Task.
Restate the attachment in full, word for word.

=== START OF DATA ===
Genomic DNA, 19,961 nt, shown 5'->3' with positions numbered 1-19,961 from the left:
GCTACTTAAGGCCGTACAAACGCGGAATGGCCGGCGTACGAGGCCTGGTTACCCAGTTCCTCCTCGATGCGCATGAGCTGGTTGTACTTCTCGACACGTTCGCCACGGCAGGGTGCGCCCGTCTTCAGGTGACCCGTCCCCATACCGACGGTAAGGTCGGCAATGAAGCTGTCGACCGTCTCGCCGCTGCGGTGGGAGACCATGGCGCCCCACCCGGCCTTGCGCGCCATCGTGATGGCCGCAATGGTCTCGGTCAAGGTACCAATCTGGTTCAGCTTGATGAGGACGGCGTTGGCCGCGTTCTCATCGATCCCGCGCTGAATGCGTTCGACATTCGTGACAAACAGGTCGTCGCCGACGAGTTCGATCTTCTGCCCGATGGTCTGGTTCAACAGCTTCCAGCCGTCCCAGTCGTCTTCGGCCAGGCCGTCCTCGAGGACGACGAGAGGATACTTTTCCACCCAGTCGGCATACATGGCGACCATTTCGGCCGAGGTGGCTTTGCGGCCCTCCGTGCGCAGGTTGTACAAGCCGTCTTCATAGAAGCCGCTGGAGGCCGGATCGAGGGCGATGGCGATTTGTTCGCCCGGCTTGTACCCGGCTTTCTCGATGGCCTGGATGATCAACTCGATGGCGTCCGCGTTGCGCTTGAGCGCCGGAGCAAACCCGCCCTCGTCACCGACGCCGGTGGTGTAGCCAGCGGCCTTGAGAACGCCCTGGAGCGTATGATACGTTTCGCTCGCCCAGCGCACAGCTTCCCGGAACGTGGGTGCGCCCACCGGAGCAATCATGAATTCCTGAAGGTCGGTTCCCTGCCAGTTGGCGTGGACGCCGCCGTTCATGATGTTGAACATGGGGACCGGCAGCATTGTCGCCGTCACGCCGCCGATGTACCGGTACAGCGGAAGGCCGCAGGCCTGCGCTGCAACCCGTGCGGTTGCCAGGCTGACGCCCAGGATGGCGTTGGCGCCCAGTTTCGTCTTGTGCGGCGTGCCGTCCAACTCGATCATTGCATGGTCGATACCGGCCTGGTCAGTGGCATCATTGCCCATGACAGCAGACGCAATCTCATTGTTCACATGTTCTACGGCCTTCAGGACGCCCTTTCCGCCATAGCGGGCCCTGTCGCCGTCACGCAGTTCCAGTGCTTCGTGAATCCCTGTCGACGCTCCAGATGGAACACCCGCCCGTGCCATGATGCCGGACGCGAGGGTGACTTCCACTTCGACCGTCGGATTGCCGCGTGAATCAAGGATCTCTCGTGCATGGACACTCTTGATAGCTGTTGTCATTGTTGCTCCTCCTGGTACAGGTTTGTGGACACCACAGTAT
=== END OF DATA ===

Genomic DNA, 19,961 nt, shown 5'->3' with positions numbered 1-19,961 from the left:
GCTACTTAAGGCCGTACAAACGCGGAATGGCCGGCGTACGAGGCCTGGTTACCCAGTTCCTCCTCGATGCGCATGAGCTGGTTGTACTTCTCGACACGTTCGCCACGGCAGGGTGCGCCCGTCTTCAGGTGACCCGTCCCCATACCGACGGTAAGGTCGGCAATGAAGCTGTCGACCGTCTCGCCGCTGCGGTGGGAGACCATGGCGCCCCACCCGGCCTTGCGCGCCATCGTGATGGCCGCAATGGTCTCGGTCAAGGTACCAATCTGGTTCAGCTTGATGAGGACGGCGTTGGCCGCGTTCTCATCGATCCCGCGCTGAATGCGTTCGACATTCGTGACAAACAGGTCGTCGCCGACGAGTTCGATCTTCTGCCCGATGGTCTGGTTCAACAGCTTCCAGCCGTCCCAGTCGTCTTCGGCCAGGCCGTCCTCGAGGACGACGAGAGGATACTTTTCCACCCAGTCGGCATACATGGCGACCATTTCGGCCGAGGTGGCTTTGCGGCCCTCCGTGCGCAGGTTGTACAAGCCGTCTTCATAGAAGCCGCTGGAGGCCGGATCGAGGGCGATGGCGATTTGTTCGCCCGGCTTGTACCCGGCTTTCTCGATGGCCTGGATGATCAACTCGATGGCGTCCGCGTTGCGCTTGAGCGCCGGAGCAAACCCGCCCTCGTCACCGACGCCGGTGGTGTAGCCAGCGGCCTTGAGAACGCCCTGGAGCGTATGATACGTTTCGCTCGCCCAGCGCACAGCTTCCCGGAACGTGGGTGCGCCCACCGGAGCAATCATGAATTCCTGAAGGTCGGTTCCCTGCCAGTTGGCGTGGACGCCGCCGTTCATGATGTTGAACATGGGGACCGGCAGCATTGTCGCCGTCACGCCGCCGATGTACCGGTACAGCGGAAGGCCGCAGGCCTGCGCTGCAACCCGTGCGGTTGCCAGGCTGACGCCCAGGATGGCGTTGGCGCCCAGTTTCGTCTTGTGCGGCGTGCCGTCCAACTCGATCATTGCATGGTCGATACCGGCCTGGTCAGTGGCATCATTGCCCATGACAGCAGACGCAATCTCATTGTTCACATGTTCTACGGCCTTCAGGACGCCCTTTCCGCCATAGCGGGCCCTGTCGCCGTCACGCAGTTCCAGTGCTTCGTGAATCCCTGTCGACGCTCCAGATGGAACACCCGCCCGTGCCATGATGCCGGACGCGAGGGTGACTTCCACTTCGACCGTCGGATTGCCGCGTGAATCAAGGATCTCTCGTGCATGGACACTCTTGATAGCTGTTGTCATTGTTGCTCCTCCTGGTACAGGTTTGTGGACACCACAGTAT